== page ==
Prairie Chicken Little
Written by Jackie Mims Hopkins
Illustrated by Henry Cole
A delightful spin on a classic story, Prairie Chicken Little provides a fresh look at how panic starts on the wide open spaces of the grasslands when a nervous prairie chicken spreads rumor of a stampede. With no trees around, there are no acorns falling, but these animals fear a stampede more than the sky falling, so “a rumbling and a grumbling and a tumbling” is enough to cause quite a stir. When Mary McBlicken runs to tell her friends on the prairie about the imminent stampede, they are all aflutter until Cowboy Stan and Red Dog Dan come along to calm them down.
This brightly illustrated book would fit nicely in a unit about different ecosystems of North America or a unit about wild animals. There are also several nice lessons about how prepositions like, “over,” “through,” “around,” and “down” guide our imagination and the storyline. Students may even write and illustrate their own colorful story told with a dozen different prepositions. To test the readers’ comprehension after reading this story aloud, students may describe the problem, what Mary wanted to do about it, and how it was finally resolved.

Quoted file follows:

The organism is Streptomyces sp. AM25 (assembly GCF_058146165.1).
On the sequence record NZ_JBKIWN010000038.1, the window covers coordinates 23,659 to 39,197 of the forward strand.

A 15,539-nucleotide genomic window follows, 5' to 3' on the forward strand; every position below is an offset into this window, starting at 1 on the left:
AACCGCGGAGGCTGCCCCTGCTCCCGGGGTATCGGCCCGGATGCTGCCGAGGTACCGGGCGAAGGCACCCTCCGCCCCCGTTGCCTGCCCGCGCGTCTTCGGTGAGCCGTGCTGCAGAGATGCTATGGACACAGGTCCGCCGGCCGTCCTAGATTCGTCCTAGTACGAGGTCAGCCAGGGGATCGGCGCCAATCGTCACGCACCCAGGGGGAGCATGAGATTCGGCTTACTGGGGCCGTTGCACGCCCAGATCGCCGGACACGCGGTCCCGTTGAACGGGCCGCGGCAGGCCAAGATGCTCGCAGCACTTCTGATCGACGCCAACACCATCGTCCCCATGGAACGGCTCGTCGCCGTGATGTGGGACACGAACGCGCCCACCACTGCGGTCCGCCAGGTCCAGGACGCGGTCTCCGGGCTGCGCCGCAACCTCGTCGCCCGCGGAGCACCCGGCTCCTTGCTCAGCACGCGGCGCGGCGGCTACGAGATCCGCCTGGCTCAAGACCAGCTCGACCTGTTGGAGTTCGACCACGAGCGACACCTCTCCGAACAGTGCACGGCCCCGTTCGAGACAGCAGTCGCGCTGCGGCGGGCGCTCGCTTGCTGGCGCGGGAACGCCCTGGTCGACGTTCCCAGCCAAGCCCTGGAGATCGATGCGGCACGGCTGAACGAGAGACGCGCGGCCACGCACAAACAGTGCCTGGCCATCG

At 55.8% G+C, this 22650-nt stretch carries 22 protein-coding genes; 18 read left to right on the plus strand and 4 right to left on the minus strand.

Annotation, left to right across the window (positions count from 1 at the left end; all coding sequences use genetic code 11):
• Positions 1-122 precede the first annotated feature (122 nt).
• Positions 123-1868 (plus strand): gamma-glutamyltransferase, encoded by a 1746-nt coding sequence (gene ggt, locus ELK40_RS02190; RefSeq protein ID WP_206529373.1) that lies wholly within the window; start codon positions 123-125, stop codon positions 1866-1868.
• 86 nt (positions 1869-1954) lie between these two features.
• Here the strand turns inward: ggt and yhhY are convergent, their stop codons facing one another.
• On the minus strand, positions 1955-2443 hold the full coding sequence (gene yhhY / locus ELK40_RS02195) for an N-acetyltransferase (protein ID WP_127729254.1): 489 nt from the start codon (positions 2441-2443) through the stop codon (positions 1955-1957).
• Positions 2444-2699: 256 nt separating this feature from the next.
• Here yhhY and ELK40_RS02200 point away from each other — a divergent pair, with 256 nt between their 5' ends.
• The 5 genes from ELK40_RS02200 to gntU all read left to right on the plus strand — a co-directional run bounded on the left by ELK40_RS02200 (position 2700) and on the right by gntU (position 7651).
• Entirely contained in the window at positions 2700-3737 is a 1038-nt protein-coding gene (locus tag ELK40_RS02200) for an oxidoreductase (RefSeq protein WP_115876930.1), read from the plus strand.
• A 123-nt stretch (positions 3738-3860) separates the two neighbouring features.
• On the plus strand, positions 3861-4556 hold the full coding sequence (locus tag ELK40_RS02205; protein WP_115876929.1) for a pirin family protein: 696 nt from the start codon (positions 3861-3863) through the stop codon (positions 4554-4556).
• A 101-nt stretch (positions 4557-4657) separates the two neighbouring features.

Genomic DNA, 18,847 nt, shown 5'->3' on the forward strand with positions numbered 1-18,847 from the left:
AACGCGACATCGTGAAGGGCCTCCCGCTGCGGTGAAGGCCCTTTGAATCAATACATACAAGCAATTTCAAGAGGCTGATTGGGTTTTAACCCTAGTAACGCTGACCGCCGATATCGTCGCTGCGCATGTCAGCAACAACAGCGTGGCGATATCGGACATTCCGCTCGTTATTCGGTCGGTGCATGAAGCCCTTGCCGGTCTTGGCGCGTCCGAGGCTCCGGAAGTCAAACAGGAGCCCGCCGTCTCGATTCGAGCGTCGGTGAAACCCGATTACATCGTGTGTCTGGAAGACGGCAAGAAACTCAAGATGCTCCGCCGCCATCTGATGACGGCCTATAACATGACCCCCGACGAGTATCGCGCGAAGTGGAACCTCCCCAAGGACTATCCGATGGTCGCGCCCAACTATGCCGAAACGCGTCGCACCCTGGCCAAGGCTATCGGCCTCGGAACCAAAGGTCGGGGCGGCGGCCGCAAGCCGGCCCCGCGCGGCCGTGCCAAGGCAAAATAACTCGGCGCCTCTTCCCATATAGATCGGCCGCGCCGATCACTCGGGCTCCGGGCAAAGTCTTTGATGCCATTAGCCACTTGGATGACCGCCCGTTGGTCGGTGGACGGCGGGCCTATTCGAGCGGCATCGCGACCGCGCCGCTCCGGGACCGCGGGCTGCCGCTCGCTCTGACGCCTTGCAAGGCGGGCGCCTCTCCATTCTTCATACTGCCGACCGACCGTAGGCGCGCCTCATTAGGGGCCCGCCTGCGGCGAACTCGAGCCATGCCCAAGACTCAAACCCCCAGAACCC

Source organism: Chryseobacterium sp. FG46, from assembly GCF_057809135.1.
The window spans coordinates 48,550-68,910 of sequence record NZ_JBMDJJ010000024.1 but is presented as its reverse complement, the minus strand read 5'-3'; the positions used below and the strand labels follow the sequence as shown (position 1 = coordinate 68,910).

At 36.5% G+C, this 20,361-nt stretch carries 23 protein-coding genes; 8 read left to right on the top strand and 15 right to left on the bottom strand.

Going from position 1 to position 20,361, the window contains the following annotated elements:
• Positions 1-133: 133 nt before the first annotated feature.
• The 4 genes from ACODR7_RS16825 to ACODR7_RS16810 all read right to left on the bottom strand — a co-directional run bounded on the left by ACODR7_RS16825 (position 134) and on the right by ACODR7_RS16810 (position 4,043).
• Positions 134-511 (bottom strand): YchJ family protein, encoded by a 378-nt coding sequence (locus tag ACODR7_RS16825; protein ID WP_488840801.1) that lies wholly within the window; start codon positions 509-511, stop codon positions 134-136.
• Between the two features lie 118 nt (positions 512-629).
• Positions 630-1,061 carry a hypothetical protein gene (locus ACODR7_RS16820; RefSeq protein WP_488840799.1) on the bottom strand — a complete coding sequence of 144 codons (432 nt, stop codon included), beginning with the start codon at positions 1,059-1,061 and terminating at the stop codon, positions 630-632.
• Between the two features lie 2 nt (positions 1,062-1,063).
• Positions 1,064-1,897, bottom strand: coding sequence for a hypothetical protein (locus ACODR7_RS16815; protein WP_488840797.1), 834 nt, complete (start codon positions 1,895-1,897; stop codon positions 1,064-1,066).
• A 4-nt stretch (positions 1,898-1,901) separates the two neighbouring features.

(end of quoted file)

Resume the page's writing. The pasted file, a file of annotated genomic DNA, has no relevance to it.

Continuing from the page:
With such a common story line, there are loads of extension activities for the classroom. For a generous collection of activities, visit http://www.myfreshplans.com/2010-09/chicken-little-lesson-plans/. This site offers activities for the language arts, science, character development, and critical thinking. It also links visitors to several audio versions of the classic tale of Chicken Little. Many may easily be adapted to use with Prairie Chicken Little. After reading this updated story, students may also be encouraged to write their own twist on a different classic tale.